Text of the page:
For the rest of the season, this plant cannot be repotted.  Dividing during the growing season will result in loss of the plant.  For the first season, the plant will be put into the water garden so that the rim of the pot is about an inch under the water.  Fertilize with three or four tablets this first summer every six or eight weeks.  Remove yellowing leaves throughout the summer and fall.  After the lotus goes dormant in November, drop the plant to the bottom of the pond for the winter.  In late winter, no later than the end of March, pull the plant out of the pond.  Gently invert the plant and let the root ball rest on your hand and remove the pot.  Place the plant on the ground and get the pot the plant was in or a larger one if desired, then fill with seven or eight inches of good quality topsoil.  Put the root ball back on this new soil and fill around it to eliminate space around the rim of the pot.  Add gravel if desired, but be careful not to obstruct any growing points.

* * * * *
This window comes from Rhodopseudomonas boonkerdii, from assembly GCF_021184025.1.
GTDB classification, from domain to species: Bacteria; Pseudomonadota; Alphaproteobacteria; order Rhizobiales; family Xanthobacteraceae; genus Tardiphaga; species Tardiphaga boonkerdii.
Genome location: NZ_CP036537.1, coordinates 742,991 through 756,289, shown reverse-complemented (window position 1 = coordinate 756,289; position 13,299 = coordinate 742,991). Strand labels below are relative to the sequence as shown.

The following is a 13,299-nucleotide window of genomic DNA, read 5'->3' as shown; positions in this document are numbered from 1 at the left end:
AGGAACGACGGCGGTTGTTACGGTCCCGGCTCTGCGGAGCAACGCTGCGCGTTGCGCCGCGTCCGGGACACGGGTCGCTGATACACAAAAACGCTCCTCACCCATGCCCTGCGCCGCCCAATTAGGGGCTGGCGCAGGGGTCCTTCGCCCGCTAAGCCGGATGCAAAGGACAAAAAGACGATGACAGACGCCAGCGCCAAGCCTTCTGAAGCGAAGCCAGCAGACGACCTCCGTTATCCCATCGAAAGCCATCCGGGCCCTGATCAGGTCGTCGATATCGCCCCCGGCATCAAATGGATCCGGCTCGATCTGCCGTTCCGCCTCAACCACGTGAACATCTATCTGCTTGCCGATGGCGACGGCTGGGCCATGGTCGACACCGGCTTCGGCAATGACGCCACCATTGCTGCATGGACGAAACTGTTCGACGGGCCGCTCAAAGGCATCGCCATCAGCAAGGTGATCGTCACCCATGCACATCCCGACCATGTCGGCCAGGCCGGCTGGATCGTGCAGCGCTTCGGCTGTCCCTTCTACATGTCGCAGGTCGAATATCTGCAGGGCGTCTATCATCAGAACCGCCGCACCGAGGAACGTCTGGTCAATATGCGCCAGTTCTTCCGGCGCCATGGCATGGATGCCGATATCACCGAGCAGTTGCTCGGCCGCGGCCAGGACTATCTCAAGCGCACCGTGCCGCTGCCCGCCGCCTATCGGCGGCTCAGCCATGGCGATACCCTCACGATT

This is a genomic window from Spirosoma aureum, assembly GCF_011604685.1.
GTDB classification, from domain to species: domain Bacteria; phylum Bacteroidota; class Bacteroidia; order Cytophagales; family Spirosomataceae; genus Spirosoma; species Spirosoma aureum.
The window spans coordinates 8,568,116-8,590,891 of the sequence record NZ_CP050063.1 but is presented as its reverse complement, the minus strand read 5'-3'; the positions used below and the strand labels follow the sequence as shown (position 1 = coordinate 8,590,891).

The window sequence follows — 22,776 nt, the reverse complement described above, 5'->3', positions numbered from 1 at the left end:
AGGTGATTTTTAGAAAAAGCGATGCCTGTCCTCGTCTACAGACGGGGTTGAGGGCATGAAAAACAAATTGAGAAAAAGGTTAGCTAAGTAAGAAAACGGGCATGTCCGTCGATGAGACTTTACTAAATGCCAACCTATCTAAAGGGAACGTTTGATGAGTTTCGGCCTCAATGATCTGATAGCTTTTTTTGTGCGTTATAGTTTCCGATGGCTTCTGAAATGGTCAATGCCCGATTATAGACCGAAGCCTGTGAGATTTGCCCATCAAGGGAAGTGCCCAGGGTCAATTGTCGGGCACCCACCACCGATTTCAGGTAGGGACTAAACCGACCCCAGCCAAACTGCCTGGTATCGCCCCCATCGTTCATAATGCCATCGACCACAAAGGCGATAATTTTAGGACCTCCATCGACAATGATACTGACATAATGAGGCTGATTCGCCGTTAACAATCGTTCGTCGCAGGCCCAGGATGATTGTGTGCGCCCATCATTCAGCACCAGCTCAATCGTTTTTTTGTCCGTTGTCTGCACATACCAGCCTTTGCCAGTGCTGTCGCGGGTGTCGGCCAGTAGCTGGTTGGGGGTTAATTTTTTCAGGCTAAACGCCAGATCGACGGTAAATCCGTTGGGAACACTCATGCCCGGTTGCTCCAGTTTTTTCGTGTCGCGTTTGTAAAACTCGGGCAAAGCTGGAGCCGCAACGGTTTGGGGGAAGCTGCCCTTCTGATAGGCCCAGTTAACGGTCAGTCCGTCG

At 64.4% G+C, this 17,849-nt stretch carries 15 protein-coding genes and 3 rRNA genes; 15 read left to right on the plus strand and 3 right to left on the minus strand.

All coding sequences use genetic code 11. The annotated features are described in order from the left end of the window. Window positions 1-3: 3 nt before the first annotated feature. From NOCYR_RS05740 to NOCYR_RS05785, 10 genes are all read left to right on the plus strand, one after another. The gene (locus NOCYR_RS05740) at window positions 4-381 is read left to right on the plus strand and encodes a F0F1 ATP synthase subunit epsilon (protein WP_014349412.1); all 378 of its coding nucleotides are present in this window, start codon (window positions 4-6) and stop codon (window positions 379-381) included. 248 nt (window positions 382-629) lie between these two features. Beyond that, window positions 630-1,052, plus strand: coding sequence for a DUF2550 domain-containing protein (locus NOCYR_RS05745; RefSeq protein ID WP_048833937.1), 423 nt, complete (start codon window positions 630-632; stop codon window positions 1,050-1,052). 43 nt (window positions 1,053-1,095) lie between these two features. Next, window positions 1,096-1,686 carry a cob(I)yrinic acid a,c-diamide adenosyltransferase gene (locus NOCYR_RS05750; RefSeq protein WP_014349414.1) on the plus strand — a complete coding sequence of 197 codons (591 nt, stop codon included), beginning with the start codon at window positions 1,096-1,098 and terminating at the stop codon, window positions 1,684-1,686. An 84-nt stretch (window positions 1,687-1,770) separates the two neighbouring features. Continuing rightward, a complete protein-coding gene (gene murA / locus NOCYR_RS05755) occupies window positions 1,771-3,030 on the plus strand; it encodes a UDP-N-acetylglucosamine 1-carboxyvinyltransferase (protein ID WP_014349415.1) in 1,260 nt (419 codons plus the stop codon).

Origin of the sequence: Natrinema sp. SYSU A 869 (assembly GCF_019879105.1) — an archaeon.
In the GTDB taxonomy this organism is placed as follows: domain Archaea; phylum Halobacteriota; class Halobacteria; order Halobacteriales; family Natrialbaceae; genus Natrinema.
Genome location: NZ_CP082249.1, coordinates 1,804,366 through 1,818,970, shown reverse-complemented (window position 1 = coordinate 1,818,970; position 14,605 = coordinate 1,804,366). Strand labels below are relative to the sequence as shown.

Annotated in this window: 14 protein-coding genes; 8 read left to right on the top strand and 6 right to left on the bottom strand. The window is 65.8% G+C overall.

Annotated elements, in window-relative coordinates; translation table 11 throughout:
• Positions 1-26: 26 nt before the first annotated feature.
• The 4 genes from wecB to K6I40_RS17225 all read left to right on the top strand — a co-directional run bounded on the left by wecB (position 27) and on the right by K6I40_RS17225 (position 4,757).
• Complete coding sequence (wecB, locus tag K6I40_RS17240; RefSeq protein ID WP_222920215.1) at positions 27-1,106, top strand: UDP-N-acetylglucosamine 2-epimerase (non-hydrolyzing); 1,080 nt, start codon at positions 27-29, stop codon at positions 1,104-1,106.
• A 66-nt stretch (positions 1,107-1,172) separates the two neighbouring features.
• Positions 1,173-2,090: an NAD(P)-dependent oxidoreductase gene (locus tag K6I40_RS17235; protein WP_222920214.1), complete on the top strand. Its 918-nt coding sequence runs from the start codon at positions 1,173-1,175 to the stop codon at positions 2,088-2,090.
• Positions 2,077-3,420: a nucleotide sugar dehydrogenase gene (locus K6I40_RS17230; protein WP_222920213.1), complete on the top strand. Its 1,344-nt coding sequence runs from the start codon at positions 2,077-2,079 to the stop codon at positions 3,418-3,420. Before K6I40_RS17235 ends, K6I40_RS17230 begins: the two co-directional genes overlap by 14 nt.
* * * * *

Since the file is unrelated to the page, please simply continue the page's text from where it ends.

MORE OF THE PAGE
Water the newly potted lotus to saturate the soil before putting it back into the pond.  Very slowly lower the pot back into the water and position it at the correct growing level of about a foot of water.  While lowering the plant into the water, tilt the pot to let water in one side first to avoid muddying the water.

Repotting the plant to give it more soil will delay further repotting for another two years.  Occasional repotting in future years will give you years of enjoyment from your lotus.

Winter Care

For the winter, care is simple if the top of the pot is already six to twelve inches below the water level (Bowl lotuses will be shallower, and should be put deeper after going completely dormant in November).  Simply leave the plant at this depth.  This protects the roots that have buried themselves at the bottom of the pot by fall.  Place pot deeper in the water if it is not deep enough after removing dead leaves from the plant.  Wait until the plant has gone dormant before trimming.

The Lotus will remain dormant until after most other aquatic plants are growing.  In mid April, the first leaf spikes emerge from the soil and grow to the surface, forming floating leaves once again.

Article supplied by Springdale Water Gardens.